‘The incessant downpour, constantly slapping our backs, felt like a massage, more distraction from real life, more putting us firmly here in the now.’
The Book of the Gaels
By James Yorkston
Published by Oldcastle Books
Creagh, West Cork, 1975
Due to the proximity of the house to the lough, or perhaps more accurately, the proximity of the house to the cess pit, there was always an army of flies around, and they were more often in the house than out. I’d say the constant rain was an irritation for them, and here inside they’d find enough scraps and scrapes of food to get by. We’d watch them squadron around the house, up and down the staircase, in and out of rooms, groups of twenty or so, sometimes interacting with smaller groups, buzzing, conversing. We’d be sitting there, my wee brother Paul and me, commentating on their battle manoeuvres, the flies from upstairs being the rotten Jerrys, and our brave Scottish brigade gallantly guarding the foot, the exit to outside. What helped our fantastic little game was that on occasion a fly would all of a sudden drop out of the air, dead. It’d lie beside us, give us a last shimmy, a shake of the legs and be still.
We discussed when it had last been to Confession. Would its soul be clean? Bless me, fly-father, for I have sinned. It has been two long minutes since my last confession. In that time, I have landed on an apple and wandered around a bit before taking off again for the big light, you know, the one in the kitchen…
Once, a fly death-valleyed in Paul’s hair, and sensing it wasn’t on the hallowed ground of the window sill or the staircase, or the sink or the fruit bowl, or a shoe or drink, it fuzzled for a good minute longer than we were used to. Paul was screaming Get it off ! Get it off ! And I was dancing around him like a puppet master, invisible strings to Paul’s head, scared to touch him, scared to see the fly. When the buzzing stopped, Paul sat on the stairs weeping and I, bravely, looked through his hair and removed most of the fly.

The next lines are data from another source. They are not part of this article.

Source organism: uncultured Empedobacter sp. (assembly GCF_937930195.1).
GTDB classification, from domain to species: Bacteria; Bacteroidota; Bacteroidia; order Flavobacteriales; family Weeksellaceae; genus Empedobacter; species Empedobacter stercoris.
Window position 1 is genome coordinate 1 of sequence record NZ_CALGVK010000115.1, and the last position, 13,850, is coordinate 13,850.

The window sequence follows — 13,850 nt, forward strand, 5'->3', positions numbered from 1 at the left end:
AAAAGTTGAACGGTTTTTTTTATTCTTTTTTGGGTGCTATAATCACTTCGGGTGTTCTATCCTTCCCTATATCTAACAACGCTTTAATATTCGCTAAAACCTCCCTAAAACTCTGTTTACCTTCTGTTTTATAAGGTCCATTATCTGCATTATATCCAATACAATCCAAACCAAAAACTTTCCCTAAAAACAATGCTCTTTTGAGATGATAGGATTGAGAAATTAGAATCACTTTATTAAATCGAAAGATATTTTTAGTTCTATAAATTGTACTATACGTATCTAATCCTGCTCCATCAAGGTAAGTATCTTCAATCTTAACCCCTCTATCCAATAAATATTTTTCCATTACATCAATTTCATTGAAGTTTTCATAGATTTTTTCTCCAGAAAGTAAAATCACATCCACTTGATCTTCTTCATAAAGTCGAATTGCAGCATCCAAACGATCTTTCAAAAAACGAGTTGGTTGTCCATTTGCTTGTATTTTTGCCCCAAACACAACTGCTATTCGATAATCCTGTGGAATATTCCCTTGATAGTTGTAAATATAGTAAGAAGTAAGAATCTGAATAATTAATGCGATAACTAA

Is it all gone? It is.
It wasn’t, but the most of it was. I think maybe I lost a leg with the combing, and maybe a wing, but nothing one wouldn’t get riding down the path outside on a pony or a bicycle.
Once the bodies were dead for sure, safe, still, we’d pick them up by shuffling them on to pieces of paper using one of our father’s old books, until we had a bunch, twenty or so, then we’d carefully carry them to the top of the stair. We’d position ourselves and wait, waiting for the next battalion of flies to emerge from below. When they arrived, or when we had become bored, we’d throw the entire lot of carcasses into the air and down the stairwell, shouting Attack! Attack! And Hiawatha!
I have no idea what the other flies thought, if anything. Seeing their dead cousins springing briefly back into life then falling like a stone once more on to the ribbed stair carpet below.
Next time we scooped them up, they’d be missing legs, half their bodies, wings… Where did it go, all this excess?
Come supper, I’d stir my soup with caution.